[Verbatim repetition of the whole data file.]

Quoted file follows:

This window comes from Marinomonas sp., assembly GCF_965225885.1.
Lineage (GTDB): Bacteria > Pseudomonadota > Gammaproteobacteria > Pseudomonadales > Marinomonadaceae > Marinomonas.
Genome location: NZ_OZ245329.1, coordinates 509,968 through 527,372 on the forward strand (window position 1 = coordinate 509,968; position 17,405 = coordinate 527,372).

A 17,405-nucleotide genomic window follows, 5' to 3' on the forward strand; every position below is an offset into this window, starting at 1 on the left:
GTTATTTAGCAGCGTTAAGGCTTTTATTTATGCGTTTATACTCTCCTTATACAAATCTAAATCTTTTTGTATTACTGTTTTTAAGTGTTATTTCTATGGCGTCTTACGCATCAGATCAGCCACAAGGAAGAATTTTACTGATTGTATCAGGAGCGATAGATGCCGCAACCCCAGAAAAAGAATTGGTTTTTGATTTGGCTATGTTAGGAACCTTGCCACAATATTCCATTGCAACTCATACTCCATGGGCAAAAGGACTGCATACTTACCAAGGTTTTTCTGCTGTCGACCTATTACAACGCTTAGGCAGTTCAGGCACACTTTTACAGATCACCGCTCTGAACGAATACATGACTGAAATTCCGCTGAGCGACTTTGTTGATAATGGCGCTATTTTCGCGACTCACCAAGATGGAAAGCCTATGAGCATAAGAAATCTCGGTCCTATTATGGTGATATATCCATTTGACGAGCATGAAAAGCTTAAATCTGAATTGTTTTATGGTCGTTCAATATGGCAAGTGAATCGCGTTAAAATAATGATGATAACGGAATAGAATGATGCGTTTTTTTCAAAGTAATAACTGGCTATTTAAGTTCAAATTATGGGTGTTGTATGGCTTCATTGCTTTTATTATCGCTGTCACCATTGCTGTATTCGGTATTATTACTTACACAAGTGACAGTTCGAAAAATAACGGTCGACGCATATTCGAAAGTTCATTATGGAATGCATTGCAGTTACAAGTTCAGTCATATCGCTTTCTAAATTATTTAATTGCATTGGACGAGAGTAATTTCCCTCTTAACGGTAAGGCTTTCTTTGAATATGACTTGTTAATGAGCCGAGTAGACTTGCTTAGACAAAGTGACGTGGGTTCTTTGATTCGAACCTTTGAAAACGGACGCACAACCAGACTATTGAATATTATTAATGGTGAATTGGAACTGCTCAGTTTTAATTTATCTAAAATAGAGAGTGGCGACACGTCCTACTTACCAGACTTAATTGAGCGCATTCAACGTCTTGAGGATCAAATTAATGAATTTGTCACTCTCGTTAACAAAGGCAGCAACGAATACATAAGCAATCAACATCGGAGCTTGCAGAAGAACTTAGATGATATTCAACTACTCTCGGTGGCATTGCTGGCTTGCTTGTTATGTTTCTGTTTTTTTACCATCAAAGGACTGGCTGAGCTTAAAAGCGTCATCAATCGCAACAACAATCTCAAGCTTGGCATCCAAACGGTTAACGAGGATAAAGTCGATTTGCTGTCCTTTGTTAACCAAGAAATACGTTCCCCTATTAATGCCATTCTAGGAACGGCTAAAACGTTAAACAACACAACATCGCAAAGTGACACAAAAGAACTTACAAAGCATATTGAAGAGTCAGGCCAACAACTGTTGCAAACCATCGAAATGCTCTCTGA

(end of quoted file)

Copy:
This window comes from Marinomonas sp., assembly GCF_965225885.1.
Lineage (GTDB): Bacteria > Pseudomonadota > Gammaproteobacteria > Pseudomonadales > Marinomonadaceae > Marinomonas.
Genome location: NZ_OZ245329.1, coordinates 509,968 through 527,372 on the forward strand (window position 1 = coordinate 509,968; position 17,405 = coordinate 527,372).

A 17,405-nucleotide genomic window follows, 5' to 3' on the forward strand; every position below is an offset into this window, starting at 1 on the left:
GTTATTTAGCAGCGTTAAGGCTTTTATTTATGCGTTTATACTCTCCTTATACAAATCTAAATCTTTTTGTATTACTGTTTTTAAGTGTTATTTCTATGGCGTCTTACGCATCAGATCAGCCACAAGGAAGAATTTTACTGATTGTATCAGGAGCGATAGATGCCGCAACCCCAGAAAAAGAATTGGTTTTTGATTTGGCTATGTTAGGAACCTTGCCACAATATTCCATTGCAACTCATACTCCATGGGCAAAAGGACTGCATACTTACCAAGGTTTTTCTGCTGTCGACCTATTACAACGCTTAGGCAGTTCAGGCACACTTTTACAGATCACCGCTCTGAACGAATACATGACTGAAATTCCGCTGAGCGACTTTGTTGATAATGGCGCTATTTTCGCGACTCACCAAGATGGAAAGCCTATGAGCATAAGAAATCTCGGTCCTATTATGGTGATATATCCATTTGACGAGCATGAAAAGCTTAAATCTGAATTGTTTTATGGTCGTTCAATATGGCAAGTGAATCGCGTTAAAATAATGATGATAACGGAATAGAATGATGCGTTTTTTTCAAAGTAATAACTGGCTATTTAAGTTCAAATTATGGGTGTTGTATGGCTTCATTGCTTTTATTATCGCTGTCACCATTGCTGTATTCGGTATTATTACTTACACAAGTGACAGTTCGAAAAATAACGGTCGACGCATATTCGAAAGTTCATTATGGAATGCATTGCAGTTACAAGTTCAGTCATATCGCTTTCTAAATTATTTAATTGCATTGGACGAGAGTAATTTCCCTCTTAACGGTAAGGCTTTCTTTGAATATGACTTGTTAATGAGCCGAGTAGACTTGCTTAGACAAAGTGACGTGGGTTCTTTGATTCGAACCTTTGAAAACGGACGCACAACCAGACTATTGAATATTATTAATGGTGAATTGGAACTGCTCAGTTTTAATTTATCTAAAATAGAGAGTGGCGACACGTCCTACTTACCAGACTTAATTGAGCGCATTCAACGTCTTGAGGATCAAATTAATGAATTTGTCACTCTCGTTAACAAAGGCAGCAACGAATACATAAGCAATCAACATCGGAGCTTGCAGAAGAACTTAGATGATATTCAACTACTCTCGGTGGCATTGCTGGCTTGCTTGTTATGTTTCTGTTTTTTTACCATCAAAGGACTGGCTGAGCTTAAAAGCGTCATCAATCGCAACAACAATCTCAAGCTTGGCATCCAAACGGTTAACGAGGATAAAGTCGATTTGCTGTCCTTTGTTAACCAAGAAATACGTTCCCCTATTAATGCCATTCTAGGAACGGCTAAAACGTTAAACAACACAACATCGCAAAGTGACACAAAAGAACTTACAAAGCATATTGAAGAGTCAGGCCAACAACTGTTGCAAACCATCGAAATGCTCTCTGA